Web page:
Tag: funeral

Dying is NOT cheap.


photo via 123RF


Dying is not an easy matter. It’s not a cheap situation either. But how much does it cost to die?

There are a lot of factors that affects the price of a burial or funeral.

It may be because there are no other funeral homes around the area. This affects the price in the way that bereaved customers have no other choice. Funeral service rates then go higher.

The family of the deceased also needs to take care of the casket, wake location, embalming, funeral procession, tombstone and many more.

Each of these costs differently. Cremation and a traditional funeral also differs in price. Other than that, the family of the deceased needs to prepare a cemetery plot or a place to bury their beloved.

In America, Washington is one of the cheapest cities when it comes to both cremation memorial and traditional funeral services.

So how much is it exactly? It will be $5,500 – $7,600 to have traditional funeral depending on the state. Around $1,500 – $5,000 for a direct cremation.

Expensive right? I recommend you start looking and investing on funeral plans.That will be a wise choice for the future.

For more information, visit Naugle Funeral Home and Cremation Services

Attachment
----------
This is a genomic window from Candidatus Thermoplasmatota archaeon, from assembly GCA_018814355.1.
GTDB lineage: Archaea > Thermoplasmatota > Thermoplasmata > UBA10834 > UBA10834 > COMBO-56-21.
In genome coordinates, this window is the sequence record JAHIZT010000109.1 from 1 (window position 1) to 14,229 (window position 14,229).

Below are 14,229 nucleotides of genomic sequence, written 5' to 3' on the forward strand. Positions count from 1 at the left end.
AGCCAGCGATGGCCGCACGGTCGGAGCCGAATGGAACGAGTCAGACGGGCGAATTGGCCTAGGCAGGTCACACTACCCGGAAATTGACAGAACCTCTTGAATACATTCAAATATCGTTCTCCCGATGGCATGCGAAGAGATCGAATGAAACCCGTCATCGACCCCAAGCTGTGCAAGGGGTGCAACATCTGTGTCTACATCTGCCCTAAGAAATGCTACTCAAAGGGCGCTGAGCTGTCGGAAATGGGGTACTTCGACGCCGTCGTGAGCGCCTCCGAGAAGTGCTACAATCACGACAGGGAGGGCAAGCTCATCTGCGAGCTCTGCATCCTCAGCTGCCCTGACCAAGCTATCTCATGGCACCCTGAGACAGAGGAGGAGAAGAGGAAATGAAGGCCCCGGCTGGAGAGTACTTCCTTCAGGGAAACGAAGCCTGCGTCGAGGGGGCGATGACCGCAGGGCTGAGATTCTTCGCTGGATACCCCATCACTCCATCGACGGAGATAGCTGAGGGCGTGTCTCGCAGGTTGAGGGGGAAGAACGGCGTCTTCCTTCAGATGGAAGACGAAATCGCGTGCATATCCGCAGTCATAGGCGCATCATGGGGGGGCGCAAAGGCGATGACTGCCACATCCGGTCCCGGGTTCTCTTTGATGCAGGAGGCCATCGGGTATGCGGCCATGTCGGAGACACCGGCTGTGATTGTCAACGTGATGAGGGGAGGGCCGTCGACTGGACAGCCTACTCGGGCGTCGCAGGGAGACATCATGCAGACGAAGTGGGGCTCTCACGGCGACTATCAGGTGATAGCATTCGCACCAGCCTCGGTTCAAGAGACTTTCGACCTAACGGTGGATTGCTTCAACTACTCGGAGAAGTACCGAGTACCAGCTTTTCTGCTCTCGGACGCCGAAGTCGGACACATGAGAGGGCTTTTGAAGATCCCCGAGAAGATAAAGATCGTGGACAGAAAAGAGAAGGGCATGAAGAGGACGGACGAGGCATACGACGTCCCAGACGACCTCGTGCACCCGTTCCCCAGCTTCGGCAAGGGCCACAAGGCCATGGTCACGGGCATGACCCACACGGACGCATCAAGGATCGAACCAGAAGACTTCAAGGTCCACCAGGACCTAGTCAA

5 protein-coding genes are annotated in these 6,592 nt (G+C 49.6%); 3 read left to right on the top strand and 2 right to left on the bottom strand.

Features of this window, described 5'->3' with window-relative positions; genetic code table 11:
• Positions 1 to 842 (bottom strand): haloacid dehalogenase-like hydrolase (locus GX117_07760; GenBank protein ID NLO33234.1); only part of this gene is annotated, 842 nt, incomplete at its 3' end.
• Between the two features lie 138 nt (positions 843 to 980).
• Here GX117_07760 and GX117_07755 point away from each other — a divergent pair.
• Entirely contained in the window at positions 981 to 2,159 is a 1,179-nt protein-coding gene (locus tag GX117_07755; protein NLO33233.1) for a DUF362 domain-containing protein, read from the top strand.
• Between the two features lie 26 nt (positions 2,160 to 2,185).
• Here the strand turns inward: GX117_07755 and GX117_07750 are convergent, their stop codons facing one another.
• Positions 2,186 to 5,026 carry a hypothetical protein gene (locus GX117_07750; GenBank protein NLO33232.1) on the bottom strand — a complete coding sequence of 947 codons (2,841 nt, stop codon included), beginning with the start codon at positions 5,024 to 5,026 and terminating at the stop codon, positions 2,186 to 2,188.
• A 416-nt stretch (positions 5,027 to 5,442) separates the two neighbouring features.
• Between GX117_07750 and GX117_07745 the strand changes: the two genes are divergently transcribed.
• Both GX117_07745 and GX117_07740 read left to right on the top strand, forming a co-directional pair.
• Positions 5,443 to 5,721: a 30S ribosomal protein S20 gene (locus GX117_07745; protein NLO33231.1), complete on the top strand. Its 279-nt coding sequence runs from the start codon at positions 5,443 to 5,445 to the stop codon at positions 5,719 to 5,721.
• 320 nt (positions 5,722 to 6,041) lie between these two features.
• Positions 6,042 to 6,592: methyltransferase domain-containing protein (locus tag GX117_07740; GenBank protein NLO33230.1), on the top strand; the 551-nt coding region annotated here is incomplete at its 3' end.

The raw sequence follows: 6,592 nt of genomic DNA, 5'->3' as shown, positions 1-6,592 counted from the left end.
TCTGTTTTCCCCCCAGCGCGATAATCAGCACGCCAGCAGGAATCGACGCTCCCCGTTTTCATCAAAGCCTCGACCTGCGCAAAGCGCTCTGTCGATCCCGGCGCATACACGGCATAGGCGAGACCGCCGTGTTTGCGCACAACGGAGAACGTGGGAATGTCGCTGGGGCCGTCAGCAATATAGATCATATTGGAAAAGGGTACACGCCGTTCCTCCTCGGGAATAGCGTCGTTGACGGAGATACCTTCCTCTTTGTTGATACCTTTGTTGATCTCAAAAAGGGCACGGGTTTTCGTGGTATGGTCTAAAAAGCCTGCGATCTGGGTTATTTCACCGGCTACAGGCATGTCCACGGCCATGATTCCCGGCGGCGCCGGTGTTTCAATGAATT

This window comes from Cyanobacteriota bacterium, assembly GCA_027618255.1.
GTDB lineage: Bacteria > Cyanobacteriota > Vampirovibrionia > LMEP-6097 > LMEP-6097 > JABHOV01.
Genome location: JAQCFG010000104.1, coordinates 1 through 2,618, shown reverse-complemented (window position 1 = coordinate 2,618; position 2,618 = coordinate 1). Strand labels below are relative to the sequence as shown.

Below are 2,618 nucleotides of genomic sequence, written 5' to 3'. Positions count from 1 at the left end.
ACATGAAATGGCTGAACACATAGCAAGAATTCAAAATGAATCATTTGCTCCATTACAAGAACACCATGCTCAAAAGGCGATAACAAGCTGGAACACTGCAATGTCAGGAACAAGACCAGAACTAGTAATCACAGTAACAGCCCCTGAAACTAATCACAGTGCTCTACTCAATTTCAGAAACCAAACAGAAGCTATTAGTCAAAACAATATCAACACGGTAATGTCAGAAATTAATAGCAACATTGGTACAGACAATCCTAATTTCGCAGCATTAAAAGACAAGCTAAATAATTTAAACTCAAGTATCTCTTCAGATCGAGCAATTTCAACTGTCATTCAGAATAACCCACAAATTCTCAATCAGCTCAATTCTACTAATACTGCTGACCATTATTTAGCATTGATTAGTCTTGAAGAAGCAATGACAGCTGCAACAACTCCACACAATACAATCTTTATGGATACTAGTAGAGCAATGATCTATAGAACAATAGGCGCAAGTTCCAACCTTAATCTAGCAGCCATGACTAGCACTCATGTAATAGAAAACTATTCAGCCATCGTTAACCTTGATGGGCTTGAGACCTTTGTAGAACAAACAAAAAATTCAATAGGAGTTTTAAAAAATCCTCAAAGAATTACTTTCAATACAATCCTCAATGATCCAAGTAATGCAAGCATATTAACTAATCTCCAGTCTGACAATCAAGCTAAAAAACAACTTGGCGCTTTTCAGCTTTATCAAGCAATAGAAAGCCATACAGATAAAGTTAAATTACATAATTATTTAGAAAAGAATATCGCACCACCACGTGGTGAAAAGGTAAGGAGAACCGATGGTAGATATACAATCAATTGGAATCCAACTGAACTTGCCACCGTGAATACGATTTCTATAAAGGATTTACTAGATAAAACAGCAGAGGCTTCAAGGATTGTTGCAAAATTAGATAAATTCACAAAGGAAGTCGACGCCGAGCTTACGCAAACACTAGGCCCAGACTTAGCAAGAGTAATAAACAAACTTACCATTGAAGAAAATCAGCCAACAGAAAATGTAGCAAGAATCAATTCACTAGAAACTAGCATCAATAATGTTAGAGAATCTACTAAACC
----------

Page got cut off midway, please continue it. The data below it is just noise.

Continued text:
My best friend and angel, Mandy

image courtesy of Google

I met Amanda when I was 4.

Mandy and I were playmates. Who’s Mandy? That’s the nickname I gave Amanda. She calls me Cassie, short for Cassidy.

She lives next door so we see each other every day. We went to the same prep school and no one could separate us. Our mothers went to the same university and they were close. Our families attended gatherings and events together.

We were inseparable.

Then college happened.

We went to the same university but we took different courses. We got busy and we started hanging out with other people. Even so, that did not ruin our friendship. She was there when I needed her and I did the same. She was the sister I never had.

She battled cancer at the age of 20. It was hard to see her suffering every day. She became depressed and she started drifting away from everybody. Until she realized that time was running out. She made every second count.

Her last days were her happiest. She learned that her life was long enough to experience all the great things in life. She was grateful.

I am thankful to God that He gave you as my best friend. I guess He needs you in heaven now Mandy. See you again someday.

Naugle Funeral Home offers funeral and cremation services.

The things we say to a grieving person

We will all come to an end.

At least that’s what they say. People need time to grieve after the death of a family member.

In times like this, a lot of people say “I’m sorry for your loss.”, “My condolences.”, “Your family is in my prayers.” and many more. People try to say the right things to help the person who is grieving.

In return, the grievers will feel thankful for the care and concern.

It is indeed helpful to receive comfort in these hard times. But have you ever thought of a response to all of these words of sympathy? How do you respond to these phrases? Do you need to say “Thank you” or just smile and stay silent?